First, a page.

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Forest and Rangeland Birds of the United States

Natural History and Habitat Use

Black Vulture -- Coragyps atratus


RANGE: Resident from southern Arizona and western Texas to southern Illinois, southern Indiana and New Jersey south to the Gulf Coast, southern Florida, and South America. May retreat from northern range limits in winter.

STATUS: Common, but the population is declining in the southern Atlantic Coast region; range is extending slightly northward.

HABITAT: Nearly ubiquitous except in heavily forested regions. It is found in the southern Great Plains, southeastern pine forests, oak-hickory forests, and intermediate oak-pine forests.

NEST: Does not construct a nest. Frequently lays eggs in hollow bases of trees or stumps, rarely more then 10 to 15 feet above ground, but also on the ground, under dense or thorny vegetation, in cavities of rocks, on the floor of caves, on cliff ledges, or in abandoned buildings.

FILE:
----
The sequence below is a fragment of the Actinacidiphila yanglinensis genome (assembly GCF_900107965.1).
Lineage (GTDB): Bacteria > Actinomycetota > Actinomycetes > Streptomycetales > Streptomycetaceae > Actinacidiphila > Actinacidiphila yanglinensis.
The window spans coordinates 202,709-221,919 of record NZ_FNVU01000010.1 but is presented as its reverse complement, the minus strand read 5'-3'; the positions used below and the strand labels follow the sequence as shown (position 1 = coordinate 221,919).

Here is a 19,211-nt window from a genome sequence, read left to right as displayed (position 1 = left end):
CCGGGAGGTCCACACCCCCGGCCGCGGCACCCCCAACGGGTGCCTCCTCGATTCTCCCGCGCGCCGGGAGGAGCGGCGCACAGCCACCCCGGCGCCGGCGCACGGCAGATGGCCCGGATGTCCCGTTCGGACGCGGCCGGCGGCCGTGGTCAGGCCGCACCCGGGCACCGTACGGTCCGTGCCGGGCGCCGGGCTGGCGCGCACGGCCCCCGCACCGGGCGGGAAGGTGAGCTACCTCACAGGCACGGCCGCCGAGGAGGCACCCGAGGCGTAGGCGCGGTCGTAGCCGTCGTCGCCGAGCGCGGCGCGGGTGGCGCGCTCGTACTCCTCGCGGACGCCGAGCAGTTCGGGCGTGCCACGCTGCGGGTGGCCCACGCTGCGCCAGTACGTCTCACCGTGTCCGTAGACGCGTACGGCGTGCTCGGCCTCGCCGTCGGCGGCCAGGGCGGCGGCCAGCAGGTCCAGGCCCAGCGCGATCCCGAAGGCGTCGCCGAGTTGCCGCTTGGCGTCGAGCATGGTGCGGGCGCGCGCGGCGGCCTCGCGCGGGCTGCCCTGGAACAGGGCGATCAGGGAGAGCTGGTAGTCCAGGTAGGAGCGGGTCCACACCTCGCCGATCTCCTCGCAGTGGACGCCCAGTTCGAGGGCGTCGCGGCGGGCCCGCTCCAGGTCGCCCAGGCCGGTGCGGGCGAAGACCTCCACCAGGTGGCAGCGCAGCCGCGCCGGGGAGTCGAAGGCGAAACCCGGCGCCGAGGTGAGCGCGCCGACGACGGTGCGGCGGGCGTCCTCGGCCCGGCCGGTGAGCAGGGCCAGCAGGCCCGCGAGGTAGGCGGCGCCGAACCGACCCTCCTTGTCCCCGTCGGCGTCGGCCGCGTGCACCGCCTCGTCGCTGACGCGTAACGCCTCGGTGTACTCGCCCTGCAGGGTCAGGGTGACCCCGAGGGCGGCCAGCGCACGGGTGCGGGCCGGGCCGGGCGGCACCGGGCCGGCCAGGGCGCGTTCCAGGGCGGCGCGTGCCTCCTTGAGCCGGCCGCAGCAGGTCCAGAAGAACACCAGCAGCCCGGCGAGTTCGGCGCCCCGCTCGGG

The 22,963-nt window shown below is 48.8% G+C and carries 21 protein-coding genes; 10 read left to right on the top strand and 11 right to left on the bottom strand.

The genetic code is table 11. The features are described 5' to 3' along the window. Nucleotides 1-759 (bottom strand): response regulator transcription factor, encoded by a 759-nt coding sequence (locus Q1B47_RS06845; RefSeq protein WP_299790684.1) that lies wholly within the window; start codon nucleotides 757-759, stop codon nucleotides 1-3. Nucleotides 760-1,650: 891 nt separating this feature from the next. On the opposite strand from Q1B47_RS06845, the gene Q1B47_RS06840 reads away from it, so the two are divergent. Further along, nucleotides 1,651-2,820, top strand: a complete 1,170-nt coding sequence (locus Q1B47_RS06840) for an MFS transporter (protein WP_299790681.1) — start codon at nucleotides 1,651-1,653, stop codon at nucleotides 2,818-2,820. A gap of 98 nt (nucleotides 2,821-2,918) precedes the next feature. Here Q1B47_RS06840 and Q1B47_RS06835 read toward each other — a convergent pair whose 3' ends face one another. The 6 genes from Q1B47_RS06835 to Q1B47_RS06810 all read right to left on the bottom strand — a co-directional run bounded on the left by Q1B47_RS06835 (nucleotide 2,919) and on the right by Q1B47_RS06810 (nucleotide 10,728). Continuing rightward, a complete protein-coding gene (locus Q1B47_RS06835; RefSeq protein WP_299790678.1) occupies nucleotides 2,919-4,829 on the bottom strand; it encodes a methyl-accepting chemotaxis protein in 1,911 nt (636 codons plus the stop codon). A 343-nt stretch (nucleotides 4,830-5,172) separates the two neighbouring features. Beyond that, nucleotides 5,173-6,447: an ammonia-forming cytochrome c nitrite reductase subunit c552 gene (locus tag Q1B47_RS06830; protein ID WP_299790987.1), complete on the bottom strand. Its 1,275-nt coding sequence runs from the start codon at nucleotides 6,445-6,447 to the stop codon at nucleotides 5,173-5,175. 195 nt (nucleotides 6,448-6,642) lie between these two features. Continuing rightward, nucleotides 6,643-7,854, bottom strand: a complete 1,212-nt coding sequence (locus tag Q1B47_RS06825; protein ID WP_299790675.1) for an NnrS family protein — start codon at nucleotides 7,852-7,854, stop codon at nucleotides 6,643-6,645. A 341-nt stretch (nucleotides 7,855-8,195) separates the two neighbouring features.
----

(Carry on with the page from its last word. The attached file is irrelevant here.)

FOOD: Feeds primarily on carrion from city dumps, sewers, slaughterhouses, and roadkills along highways. Also kills and eats baby herons, domestic ducks, newborn calves, baby lambs, skunks, and opposums; feeds at times on ripe and rotten fruit and vegetables.

REFERENCES: Armistead in Farrand 1983a, Brown and Amadon 1968, Harrison 1979, Heintzelman 1979, Scott et al. 1977, Tate and Tate 1982, Terres 1980.


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